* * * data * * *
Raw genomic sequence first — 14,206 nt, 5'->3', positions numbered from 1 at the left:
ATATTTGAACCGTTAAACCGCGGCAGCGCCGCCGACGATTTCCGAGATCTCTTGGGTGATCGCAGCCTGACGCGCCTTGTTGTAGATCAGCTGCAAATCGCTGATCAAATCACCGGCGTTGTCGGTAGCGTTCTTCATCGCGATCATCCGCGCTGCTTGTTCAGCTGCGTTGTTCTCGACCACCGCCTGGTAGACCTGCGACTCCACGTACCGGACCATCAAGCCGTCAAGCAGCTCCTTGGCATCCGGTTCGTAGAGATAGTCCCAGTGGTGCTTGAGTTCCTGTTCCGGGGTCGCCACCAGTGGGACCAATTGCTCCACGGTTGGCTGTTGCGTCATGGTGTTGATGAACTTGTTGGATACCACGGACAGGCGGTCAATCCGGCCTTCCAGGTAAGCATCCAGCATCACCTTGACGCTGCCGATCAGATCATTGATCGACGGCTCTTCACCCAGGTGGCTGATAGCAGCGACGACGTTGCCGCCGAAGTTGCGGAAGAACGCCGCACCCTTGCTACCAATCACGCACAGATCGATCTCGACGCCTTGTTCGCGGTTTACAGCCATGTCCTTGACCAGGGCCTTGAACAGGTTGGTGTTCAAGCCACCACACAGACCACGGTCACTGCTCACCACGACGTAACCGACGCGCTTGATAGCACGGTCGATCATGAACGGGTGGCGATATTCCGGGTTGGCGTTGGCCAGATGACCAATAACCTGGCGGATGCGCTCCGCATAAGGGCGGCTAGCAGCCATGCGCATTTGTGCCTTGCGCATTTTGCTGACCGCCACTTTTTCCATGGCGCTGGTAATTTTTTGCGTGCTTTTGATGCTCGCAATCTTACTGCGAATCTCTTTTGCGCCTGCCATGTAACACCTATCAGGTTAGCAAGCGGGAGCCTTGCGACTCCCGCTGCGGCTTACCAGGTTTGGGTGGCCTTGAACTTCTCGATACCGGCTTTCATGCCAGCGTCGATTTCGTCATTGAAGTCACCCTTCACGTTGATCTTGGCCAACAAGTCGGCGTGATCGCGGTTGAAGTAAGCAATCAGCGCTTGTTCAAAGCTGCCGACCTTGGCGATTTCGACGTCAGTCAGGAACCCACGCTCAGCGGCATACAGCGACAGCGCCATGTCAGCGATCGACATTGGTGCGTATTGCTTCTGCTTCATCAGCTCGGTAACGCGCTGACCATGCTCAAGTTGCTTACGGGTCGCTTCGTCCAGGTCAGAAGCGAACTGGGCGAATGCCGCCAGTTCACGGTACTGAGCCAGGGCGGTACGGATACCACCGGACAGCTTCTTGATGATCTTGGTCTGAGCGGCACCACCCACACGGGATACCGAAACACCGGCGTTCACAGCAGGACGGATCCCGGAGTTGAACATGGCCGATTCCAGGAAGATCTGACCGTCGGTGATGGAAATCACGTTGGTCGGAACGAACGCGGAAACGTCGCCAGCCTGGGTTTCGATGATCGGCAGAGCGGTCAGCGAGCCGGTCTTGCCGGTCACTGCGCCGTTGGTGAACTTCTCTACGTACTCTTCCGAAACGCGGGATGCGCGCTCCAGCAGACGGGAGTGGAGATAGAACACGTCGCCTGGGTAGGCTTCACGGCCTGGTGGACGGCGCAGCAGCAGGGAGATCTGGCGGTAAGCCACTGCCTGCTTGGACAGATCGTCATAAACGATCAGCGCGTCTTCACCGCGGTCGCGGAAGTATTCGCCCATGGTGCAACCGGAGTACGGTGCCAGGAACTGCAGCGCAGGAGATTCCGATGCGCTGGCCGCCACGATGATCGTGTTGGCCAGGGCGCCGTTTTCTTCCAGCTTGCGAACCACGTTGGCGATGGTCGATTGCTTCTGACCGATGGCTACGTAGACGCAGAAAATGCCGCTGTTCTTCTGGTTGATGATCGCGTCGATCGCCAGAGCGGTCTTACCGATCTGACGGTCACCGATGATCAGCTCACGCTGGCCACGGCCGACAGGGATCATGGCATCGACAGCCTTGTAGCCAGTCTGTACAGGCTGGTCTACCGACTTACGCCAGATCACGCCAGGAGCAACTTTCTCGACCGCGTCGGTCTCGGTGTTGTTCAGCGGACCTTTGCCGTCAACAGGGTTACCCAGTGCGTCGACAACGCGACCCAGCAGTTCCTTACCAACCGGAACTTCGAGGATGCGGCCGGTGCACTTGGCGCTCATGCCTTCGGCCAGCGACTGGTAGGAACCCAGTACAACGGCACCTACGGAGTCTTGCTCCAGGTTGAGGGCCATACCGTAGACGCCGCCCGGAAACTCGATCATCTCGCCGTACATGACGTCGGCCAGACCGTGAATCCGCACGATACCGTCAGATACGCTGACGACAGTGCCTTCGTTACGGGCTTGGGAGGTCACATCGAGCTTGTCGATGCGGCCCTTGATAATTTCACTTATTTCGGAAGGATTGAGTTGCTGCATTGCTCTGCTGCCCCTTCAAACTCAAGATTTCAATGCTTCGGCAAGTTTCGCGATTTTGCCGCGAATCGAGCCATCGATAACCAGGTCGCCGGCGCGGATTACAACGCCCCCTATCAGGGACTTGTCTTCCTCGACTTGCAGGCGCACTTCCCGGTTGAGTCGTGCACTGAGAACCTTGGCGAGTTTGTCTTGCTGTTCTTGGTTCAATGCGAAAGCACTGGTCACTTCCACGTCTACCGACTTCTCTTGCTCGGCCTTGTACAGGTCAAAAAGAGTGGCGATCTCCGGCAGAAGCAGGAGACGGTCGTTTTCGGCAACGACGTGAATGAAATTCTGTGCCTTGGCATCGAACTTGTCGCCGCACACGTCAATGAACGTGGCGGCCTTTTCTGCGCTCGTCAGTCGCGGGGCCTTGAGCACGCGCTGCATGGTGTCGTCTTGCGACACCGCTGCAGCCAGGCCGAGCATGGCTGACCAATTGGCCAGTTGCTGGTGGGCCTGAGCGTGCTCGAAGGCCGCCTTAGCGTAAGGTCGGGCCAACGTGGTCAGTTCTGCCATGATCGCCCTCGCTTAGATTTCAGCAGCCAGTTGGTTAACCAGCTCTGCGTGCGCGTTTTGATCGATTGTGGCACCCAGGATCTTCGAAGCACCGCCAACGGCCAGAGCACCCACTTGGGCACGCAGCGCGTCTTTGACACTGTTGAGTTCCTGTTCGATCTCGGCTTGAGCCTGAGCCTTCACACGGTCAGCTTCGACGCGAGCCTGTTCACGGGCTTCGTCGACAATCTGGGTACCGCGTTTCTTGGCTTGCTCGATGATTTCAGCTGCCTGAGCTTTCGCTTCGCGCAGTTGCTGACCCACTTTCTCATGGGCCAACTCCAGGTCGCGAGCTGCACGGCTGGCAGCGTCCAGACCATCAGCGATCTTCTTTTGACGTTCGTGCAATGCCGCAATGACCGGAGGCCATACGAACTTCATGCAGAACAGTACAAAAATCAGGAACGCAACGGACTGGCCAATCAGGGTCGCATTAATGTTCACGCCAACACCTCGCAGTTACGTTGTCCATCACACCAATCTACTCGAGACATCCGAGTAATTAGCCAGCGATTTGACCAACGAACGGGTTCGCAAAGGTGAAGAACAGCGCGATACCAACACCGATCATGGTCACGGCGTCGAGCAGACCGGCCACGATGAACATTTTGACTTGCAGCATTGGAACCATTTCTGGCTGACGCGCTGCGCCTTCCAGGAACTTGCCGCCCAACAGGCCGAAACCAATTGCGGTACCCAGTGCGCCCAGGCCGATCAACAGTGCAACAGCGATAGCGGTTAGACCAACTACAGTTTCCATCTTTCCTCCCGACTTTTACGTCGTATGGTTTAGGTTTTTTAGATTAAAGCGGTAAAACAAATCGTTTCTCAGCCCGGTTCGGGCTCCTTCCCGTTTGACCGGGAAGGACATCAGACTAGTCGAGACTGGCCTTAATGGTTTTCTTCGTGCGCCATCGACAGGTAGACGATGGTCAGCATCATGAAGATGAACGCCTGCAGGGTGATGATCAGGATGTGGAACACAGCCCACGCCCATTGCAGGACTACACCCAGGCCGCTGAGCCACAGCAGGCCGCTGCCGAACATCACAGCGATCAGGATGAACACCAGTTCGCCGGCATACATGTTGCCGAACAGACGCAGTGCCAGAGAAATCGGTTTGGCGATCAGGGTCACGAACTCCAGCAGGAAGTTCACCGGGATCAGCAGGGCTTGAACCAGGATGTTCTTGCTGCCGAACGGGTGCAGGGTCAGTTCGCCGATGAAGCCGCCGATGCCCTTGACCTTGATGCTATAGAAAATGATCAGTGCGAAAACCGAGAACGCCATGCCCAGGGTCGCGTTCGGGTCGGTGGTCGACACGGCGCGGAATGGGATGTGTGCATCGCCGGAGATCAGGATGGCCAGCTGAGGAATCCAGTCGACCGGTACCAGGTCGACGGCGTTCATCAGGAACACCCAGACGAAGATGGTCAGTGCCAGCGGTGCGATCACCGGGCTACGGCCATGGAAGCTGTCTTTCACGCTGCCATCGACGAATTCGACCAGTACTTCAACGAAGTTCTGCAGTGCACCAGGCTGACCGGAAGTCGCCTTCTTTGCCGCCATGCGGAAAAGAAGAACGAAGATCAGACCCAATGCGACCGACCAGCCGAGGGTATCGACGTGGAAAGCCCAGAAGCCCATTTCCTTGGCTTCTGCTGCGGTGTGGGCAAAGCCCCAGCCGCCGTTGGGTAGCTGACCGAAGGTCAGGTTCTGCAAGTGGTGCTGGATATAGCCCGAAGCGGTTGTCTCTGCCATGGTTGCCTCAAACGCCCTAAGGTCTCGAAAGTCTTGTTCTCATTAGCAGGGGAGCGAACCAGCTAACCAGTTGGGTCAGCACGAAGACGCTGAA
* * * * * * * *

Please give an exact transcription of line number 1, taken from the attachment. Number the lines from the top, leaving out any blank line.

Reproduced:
Raw genomic sequence first — 14,206 nt, 5'->3', positions numbered from 1 at the left: